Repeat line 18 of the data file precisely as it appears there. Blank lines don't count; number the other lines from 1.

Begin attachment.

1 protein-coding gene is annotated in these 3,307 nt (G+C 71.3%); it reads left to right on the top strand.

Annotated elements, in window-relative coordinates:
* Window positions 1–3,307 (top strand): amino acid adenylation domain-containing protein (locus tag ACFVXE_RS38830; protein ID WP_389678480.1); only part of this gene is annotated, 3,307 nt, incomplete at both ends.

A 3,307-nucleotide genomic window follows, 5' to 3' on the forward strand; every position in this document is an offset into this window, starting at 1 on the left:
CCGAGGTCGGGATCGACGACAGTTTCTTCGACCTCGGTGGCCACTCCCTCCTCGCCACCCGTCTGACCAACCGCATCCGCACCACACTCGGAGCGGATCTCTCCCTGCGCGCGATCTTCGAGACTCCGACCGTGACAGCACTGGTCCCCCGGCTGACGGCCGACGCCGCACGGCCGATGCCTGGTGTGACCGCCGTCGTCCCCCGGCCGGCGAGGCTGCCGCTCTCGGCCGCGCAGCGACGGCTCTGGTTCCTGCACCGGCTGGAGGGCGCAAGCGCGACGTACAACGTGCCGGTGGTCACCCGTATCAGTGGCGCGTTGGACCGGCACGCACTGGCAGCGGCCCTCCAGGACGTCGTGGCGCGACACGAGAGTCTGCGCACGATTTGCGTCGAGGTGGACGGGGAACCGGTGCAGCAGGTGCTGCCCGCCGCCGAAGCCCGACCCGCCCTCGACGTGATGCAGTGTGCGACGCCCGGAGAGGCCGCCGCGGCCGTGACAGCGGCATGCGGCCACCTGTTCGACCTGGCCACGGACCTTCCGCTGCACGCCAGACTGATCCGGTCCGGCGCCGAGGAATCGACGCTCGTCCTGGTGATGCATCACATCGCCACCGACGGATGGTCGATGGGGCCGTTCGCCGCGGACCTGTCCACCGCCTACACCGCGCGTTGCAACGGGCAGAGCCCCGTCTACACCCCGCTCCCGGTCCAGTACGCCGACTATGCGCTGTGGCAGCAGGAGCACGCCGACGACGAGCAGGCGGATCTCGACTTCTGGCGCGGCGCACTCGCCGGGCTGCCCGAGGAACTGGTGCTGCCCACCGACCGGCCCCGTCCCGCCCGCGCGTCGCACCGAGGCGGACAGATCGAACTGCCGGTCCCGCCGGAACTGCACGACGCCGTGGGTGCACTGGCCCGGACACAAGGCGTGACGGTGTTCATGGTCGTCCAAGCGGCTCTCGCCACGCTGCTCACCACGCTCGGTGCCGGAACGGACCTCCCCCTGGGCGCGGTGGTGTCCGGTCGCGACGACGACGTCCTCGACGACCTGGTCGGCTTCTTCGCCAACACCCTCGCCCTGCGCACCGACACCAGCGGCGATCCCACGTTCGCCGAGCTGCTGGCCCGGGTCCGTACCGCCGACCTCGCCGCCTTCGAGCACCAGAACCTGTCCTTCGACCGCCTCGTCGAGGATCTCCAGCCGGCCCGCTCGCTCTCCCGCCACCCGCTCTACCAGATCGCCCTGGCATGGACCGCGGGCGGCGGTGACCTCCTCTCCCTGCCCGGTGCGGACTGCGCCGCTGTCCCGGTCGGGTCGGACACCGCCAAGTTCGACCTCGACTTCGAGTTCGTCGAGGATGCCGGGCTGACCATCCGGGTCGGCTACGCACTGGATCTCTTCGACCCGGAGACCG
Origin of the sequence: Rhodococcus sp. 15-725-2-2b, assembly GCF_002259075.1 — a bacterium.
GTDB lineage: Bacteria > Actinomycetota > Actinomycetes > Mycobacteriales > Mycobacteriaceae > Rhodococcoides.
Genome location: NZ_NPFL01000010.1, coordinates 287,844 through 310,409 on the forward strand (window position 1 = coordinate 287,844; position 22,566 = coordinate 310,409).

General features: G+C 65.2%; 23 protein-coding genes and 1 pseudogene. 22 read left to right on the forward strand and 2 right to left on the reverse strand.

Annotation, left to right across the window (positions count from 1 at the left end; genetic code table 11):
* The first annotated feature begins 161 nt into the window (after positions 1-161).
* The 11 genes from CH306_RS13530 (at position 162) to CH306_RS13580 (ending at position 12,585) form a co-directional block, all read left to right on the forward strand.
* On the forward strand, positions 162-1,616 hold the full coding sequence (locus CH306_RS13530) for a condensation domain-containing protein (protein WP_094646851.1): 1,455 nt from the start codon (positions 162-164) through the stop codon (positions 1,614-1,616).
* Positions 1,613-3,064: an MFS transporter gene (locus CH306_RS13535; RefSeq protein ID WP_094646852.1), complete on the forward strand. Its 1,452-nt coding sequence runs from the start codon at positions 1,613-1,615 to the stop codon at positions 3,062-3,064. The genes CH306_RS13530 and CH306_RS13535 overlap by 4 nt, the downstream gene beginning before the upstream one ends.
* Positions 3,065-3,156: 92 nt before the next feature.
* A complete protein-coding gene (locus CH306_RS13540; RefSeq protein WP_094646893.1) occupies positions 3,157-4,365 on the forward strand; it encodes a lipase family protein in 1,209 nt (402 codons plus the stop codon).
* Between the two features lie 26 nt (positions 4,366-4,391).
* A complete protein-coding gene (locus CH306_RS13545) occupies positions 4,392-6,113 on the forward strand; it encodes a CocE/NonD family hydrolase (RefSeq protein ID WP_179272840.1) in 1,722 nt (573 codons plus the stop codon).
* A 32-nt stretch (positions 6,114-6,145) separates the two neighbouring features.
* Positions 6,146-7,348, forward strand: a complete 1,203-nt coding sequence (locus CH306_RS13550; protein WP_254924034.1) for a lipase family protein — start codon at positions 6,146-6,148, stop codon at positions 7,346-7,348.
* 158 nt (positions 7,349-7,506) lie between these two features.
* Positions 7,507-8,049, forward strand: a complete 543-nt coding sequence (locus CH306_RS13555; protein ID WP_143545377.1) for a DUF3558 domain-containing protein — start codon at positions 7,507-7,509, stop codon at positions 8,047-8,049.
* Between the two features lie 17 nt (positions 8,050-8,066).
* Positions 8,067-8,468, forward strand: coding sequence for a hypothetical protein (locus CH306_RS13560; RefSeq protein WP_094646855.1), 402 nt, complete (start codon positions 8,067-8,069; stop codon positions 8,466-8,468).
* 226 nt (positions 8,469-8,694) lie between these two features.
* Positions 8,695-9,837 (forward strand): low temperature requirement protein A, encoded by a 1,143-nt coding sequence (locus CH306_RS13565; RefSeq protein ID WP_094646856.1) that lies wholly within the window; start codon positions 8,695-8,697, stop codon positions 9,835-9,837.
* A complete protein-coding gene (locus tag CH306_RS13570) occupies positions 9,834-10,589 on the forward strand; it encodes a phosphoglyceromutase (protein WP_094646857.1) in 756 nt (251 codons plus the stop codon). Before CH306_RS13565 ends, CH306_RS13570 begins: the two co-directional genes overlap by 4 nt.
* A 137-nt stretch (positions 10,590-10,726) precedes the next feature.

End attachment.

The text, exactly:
* A complete protein-coding gene (locus CH306_RS13545) occupies positions 4,392-6,113 on the forward strand; it encodes a CocE/NonD family hydrolase (RefSeq protein ID WP_179272840.1) in 1,722 nt (573 codons plus the stop codon).